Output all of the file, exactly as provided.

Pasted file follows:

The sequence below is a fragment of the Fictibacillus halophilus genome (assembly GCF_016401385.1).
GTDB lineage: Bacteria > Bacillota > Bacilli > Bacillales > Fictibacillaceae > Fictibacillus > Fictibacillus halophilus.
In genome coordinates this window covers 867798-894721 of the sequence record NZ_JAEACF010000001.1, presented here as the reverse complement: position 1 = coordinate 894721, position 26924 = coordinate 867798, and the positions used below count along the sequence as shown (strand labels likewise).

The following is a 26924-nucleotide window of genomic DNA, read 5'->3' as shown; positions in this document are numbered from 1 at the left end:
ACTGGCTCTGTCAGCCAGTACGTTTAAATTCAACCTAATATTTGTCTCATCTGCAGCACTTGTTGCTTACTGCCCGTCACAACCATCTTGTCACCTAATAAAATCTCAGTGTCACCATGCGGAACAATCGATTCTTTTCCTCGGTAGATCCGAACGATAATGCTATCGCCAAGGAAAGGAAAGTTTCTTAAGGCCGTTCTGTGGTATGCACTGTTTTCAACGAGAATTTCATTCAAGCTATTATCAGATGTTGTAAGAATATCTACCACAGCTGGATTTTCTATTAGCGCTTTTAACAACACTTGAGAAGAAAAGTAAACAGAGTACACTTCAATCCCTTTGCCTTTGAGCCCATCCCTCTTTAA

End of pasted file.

The sequence below is a fragment of the Fictibacillus halophilus genome (assembly GCF_016401385.1).
GTDB lineage: Bacteria > Bacillota > Bacilli > Bacillales > Fictibacillaceae > Fictibacillus > Fictibacillus halophilus.
In genome coordinates this window covers 867798-894721 of the sequence record NZ_JAEACF010000001.1, presented here as the reverse complement: position 1 = coordinate 894721, position 26924 = coordinate 867798, and the positions used below count along the sequence as shown (strand labels likewise).

The following is a 26924-nucleotide window of genomic DNA, read 5'->3' as shown; positions in this document are numbered from 1 at the left end:
ACTGGCTCTGTCAGCCAGTACGTTTAAATTCAACCTAATATTTGTCTCATCTGCAGCACTTGTTGCTTACTGCCCGTCACAACCATCTTGTCACCTAATAAAATCTCAGTGTCACCATGCGGAACAATCGATTCTTTTCCTCGGTAGATCCGAACGATAATGCTATCGCCAAGGAAAGGAAAGTTTCTTAAGGCCGTTCTGTGGTATGCACTGTTTTCAACGAGAATTTCATTCAAGCTATTATCAGATGTTGTAAGAATATCTACCACAGCTGGATTTTCTATTAGCGCTTTTAACAACACTTGAGAAGAAAAGTAAACAGAGTACACTTCAATCCCTTTGCCTTTGAGCCCATCCCTCTTTAA